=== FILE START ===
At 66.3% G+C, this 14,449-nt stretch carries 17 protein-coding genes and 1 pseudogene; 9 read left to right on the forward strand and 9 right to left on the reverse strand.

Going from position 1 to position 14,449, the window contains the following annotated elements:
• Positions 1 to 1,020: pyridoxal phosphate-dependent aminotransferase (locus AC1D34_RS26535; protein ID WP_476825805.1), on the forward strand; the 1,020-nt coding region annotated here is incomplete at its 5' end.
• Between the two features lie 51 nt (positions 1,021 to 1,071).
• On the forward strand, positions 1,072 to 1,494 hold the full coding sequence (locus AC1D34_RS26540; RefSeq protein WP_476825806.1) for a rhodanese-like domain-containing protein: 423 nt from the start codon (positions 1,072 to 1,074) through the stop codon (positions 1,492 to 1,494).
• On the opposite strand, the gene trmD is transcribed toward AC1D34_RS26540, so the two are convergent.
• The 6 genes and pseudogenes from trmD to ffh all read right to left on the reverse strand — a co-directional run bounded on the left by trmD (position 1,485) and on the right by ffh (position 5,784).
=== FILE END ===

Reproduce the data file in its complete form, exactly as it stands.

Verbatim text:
At 66.3% G+C, this 14,449-nt stretch carries 17 protein-coding genes and 1 pseudogene; 9 read left to right on the forward strand and 9 right to left on the reverse strand.

Going from position 1 to position 14,449, the window contains the following annotated elements:
• Positions 1 to 1,020: pyridoxal phosphate-dependent aminotransferase (locus AC1D34_RS26535; protein ID WP_476825805.1), on the forward strand; the 1,020-nt coding region annotated here is incomplete at its 5' end.
• Between the two features lie 51 nt (positions 1,021 to 1,071).
• On the forward strand, positions 1,072 to 1,494 hold the full coding sequence (locus AC1D34_RS26540; RefSeq protein WP_476825806.1) for a rhodanese-like domain-containing protein: 423 nt from the start codon (positions 1,072 to 1,074) through the stop codon (positions 1,492 to 1,494).
• On the opposite strand, the gene trmD is transcribed toward AC1D34_RS26540, so the two are convergent.
• The 6 genes and pseudogenes from trmD to ffh all read right to left on the reverse strand — a co-directional run bounded on the left by trmD (position 1,485) and on the right by ffh (position 5,784).